The City of San Antonio is one step closer to initiating what is called a 'cite and release' program, where people who are arrested for possession of a small amount of marijuana, and for several other low level offenses, will receive the equivalent of a traffic ticket, at the discretion of the arresting officer, instead of going to jail, News Radio 1200 WOAI reports.
Police Chief Bill McManus told the Council Public Safety Committee today that such a program would save his officers untold thousands of hours each year which are now spent in the tedious process of booking these people into jail.
"My biggest concern is that it must be at the officer's discretion," McManus stressed.
The offense most frequently covered by 'cite and release' would be possession of small amounts of marijuana, but it would also cover theft of service, which is running out of a restaurant without paying, criminal mischief, and misdemeanor theft.
McManus says his officers have made a total of 29,654 arrests for offenses which would be covered under the cite and release program. Considering it takes up to four hours to process an offender into jail, that amounts to nearly 100,000 hours spent by his officers that could have been used fighting serious crime.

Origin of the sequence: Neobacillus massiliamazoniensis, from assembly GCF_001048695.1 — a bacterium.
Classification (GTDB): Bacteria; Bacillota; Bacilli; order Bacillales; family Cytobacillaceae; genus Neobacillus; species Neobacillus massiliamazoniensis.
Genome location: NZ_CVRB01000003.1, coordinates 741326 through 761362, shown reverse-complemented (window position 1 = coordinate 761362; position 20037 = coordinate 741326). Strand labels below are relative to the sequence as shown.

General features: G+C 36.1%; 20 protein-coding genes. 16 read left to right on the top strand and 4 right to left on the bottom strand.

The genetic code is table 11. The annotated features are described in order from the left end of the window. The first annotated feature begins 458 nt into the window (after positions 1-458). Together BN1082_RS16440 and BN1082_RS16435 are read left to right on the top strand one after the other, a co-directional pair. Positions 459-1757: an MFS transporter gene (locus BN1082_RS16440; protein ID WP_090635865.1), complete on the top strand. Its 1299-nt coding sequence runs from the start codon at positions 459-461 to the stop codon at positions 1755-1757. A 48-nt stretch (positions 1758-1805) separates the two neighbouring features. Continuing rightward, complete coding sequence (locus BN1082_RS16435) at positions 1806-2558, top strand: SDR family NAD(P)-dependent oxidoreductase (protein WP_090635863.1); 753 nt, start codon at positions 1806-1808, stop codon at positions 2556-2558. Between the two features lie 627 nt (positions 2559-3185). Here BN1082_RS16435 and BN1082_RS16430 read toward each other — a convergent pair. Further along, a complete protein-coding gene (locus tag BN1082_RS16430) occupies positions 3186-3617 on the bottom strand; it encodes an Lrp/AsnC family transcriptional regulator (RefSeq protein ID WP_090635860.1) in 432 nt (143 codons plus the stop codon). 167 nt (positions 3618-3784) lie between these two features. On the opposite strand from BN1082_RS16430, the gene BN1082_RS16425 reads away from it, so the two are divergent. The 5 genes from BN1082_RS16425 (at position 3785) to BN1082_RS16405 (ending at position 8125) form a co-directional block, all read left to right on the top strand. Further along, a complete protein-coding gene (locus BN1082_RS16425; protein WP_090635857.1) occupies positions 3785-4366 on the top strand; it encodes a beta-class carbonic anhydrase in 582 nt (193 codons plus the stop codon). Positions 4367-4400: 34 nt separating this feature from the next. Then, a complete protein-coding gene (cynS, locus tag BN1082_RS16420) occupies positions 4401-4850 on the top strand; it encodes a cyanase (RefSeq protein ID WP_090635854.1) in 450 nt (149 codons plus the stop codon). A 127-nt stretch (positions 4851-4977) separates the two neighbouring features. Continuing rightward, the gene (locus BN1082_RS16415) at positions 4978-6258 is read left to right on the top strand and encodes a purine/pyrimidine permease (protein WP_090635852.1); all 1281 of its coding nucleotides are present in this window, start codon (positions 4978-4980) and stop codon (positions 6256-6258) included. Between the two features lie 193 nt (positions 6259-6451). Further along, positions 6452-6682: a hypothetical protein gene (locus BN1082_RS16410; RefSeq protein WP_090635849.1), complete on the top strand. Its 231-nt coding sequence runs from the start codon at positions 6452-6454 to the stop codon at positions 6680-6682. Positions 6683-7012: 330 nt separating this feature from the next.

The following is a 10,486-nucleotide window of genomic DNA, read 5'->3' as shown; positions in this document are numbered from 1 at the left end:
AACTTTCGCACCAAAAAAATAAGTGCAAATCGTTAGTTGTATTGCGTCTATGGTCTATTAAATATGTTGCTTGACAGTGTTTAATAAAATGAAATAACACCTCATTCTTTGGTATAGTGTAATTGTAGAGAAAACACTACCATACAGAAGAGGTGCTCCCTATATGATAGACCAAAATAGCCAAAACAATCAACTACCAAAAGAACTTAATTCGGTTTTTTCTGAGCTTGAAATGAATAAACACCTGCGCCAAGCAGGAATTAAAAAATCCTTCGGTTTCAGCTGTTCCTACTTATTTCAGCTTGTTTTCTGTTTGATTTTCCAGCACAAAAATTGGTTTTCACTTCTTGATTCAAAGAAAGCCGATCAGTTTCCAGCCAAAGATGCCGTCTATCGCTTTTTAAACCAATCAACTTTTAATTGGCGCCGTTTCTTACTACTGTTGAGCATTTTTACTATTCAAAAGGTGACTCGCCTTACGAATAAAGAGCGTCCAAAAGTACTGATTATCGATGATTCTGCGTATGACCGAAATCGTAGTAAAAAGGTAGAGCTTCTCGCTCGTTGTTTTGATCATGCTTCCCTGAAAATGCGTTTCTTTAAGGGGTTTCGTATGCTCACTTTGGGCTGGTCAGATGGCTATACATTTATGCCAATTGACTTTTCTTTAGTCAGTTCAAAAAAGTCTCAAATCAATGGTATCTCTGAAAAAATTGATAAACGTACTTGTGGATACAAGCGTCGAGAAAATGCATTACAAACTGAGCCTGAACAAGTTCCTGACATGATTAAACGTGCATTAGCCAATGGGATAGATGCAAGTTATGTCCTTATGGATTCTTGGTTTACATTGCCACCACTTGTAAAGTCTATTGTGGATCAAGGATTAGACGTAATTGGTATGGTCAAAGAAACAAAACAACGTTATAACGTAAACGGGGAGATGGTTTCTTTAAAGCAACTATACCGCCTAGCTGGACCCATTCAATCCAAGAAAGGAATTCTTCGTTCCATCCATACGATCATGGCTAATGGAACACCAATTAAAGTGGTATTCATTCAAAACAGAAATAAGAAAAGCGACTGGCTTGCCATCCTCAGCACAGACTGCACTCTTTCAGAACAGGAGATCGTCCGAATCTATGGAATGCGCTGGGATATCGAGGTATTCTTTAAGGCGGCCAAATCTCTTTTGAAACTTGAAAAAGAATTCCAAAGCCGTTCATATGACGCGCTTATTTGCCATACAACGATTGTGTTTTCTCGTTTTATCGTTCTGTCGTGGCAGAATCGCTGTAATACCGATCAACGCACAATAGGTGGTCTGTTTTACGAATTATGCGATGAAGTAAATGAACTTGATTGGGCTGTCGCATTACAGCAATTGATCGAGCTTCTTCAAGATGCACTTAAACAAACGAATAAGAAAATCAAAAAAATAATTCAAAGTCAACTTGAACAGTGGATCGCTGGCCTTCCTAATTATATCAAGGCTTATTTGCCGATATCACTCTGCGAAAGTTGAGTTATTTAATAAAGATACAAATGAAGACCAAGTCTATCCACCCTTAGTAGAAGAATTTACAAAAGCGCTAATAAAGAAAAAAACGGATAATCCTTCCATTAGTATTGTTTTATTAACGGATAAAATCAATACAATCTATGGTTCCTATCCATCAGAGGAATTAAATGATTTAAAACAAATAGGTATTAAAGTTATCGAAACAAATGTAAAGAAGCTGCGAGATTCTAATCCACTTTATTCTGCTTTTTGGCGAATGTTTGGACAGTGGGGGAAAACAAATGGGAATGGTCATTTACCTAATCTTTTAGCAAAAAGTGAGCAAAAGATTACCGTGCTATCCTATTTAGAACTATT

McManus says he will meet with Bexar County D-A elect Joe Gonzalez next month to work out details on the 'back end' of cite and release, specifically what alternative penalties will be available to offenders, and whether the record of the citation can be removed from their records.
East side Councilman Cruz Shaw says one of the advantages is to end the unfairness of holding a person on cash bail.
"The worst thing to see is akid go to jail for a marijuana charge, they plead guilty because we have what's called 'jail court,' they plead guilty because that is the only way they can get out," Shaw said. "That is not fair, that is not true criminal justice. You know who can get out of jail? People who have money."
But Councilman Clayton Perry says he has concerns about how much the 'alternative sentencing' would cost taxpayers. He asked whether anybody has any data on how cite and release would work, and was told there is none.
"There is no data, nothing sorting this out, as to what are the savings, is it going to reduce crime," he said.
City Council is expected to take final action on cite and release next month.